Poetry - Issue 20 | May 2014

Floating World

by Karen


Floating World

When Jiro dreams, he dreams of sushi.
His knife slices red tuna smooth as water.
Of ten tuna for sale, only one can be best.
He buys his first choice or nothing at all.

His knife slices red tuna, smooth as water,
his fingers telling him the taste.
He buys his first choice or nothing at all.
His grandfather was the god of eel.

His fingers told him the taste.
He was a sushi sensei, a legend.
Jiro never met Grandfather, god of eel.
The market is a cavern, a temple of tuna

for a sushi sensei, a legend.
The bite should be crisp, then sink into flesh
at the market, a cavern, a temple of tuna,
a swirl of cold ocean made solid.

The bite should be crisp, then sink into flesh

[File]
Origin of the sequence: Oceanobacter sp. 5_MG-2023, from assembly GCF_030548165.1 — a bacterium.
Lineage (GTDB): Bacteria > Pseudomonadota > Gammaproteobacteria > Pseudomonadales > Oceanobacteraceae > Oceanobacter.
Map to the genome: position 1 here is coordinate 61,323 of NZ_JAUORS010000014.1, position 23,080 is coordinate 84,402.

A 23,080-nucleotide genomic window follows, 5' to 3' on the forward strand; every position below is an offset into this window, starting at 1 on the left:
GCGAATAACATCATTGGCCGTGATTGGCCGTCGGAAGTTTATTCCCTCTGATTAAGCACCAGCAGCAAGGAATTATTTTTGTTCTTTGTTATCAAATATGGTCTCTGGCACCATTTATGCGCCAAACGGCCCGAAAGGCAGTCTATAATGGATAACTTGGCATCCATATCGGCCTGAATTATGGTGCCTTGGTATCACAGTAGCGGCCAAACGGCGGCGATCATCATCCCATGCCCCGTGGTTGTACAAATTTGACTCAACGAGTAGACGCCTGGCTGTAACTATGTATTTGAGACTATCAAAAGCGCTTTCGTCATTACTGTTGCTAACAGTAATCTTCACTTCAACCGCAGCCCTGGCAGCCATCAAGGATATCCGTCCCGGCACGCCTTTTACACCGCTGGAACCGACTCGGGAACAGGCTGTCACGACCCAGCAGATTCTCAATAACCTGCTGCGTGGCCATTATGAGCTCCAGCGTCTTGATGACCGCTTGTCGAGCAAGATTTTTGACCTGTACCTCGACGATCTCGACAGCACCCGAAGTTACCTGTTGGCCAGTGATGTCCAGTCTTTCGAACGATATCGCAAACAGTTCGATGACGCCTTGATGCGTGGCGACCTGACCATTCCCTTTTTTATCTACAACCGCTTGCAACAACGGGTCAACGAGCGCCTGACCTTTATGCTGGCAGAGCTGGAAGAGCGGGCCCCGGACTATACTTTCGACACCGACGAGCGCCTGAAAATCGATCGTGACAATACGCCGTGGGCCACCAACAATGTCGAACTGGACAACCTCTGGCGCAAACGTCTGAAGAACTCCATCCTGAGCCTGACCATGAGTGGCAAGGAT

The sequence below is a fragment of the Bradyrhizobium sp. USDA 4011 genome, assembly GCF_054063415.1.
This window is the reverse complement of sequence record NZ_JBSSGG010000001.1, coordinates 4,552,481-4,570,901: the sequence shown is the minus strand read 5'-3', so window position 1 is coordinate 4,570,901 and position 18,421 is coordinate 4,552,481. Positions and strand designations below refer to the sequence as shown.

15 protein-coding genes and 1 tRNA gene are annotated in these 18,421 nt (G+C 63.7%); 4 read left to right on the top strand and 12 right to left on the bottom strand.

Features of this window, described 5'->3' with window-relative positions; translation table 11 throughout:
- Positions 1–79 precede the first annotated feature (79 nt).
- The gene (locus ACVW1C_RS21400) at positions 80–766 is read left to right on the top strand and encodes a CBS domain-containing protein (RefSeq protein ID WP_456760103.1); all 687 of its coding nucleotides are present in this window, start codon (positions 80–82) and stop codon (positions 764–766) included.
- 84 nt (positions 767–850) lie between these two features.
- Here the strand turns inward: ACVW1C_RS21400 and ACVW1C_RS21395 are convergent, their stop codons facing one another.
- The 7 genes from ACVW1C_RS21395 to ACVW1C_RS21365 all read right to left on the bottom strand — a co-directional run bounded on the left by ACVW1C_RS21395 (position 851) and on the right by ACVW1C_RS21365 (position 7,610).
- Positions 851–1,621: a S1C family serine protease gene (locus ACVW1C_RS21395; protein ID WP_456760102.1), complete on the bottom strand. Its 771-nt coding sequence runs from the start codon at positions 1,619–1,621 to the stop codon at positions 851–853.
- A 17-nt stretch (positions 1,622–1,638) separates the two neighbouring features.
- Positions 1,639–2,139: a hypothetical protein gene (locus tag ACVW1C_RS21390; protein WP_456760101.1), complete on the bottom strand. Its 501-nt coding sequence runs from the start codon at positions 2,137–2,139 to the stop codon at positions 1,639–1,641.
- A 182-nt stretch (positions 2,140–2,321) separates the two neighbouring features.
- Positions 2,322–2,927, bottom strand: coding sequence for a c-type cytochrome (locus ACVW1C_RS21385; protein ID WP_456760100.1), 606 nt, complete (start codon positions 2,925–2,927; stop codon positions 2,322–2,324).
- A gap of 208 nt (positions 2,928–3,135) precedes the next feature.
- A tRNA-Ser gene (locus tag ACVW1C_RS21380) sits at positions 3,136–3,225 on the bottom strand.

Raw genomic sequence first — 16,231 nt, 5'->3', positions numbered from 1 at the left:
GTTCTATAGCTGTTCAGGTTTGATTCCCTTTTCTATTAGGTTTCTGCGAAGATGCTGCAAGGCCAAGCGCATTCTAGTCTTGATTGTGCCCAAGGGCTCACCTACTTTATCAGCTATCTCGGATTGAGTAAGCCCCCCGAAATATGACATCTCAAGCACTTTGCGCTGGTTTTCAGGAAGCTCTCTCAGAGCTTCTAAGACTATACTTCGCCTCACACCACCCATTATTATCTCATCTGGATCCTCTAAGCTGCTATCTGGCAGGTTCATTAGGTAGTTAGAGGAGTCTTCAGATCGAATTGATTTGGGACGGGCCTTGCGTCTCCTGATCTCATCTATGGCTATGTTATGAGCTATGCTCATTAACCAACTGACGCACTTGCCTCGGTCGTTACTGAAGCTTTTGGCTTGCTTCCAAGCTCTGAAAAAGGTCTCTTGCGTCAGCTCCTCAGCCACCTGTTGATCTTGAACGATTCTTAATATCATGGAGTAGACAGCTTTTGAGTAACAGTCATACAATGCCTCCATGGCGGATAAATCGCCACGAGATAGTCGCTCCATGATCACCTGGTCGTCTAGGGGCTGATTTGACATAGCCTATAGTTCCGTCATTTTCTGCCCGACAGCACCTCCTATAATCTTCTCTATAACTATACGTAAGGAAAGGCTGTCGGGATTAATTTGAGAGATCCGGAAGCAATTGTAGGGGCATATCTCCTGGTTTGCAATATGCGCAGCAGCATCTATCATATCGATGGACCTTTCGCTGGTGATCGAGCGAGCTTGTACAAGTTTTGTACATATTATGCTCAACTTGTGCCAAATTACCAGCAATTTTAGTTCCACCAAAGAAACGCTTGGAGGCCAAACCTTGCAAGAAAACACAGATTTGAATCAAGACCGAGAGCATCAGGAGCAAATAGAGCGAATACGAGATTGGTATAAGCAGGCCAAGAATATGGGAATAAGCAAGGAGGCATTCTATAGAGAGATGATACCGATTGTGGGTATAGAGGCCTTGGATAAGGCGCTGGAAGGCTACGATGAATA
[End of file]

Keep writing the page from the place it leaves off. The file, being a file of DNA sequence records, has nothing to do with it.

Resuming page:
of ten tuna for sale. Only one can be best,
a swirl of cold ocean made solid,
Jiro says. He dreams of sushi.

Editor’s note: Jiro Dreams of Sushi (2011), a documentary directed by David Gelb, follows eighty-five-year-old Jiro in his quest to perfect the art of sushi making.


About the author

Karen Greenbaum-Maya is a retired clinical psychologist in California. In another life, she was a German Lit major, read poetry for credit, and lived for Art. She has been in such wild places as: Jasper, Alberta; Radium, British Columbia; Ray Lakes in the Sierras, and the Greyhound bus depot in downtown Los Angeles after dark. She received Honorable Mention in the Muriel Craft Bailey Memorial Contest, and her poems and photographs have appeared in Lilliput Review, Off the Coast, and Sow’s Ear. Kattywompus publishes her two chapbooks, Burrowing Song and Eggs Satori. See more at her blog.

More in the archive »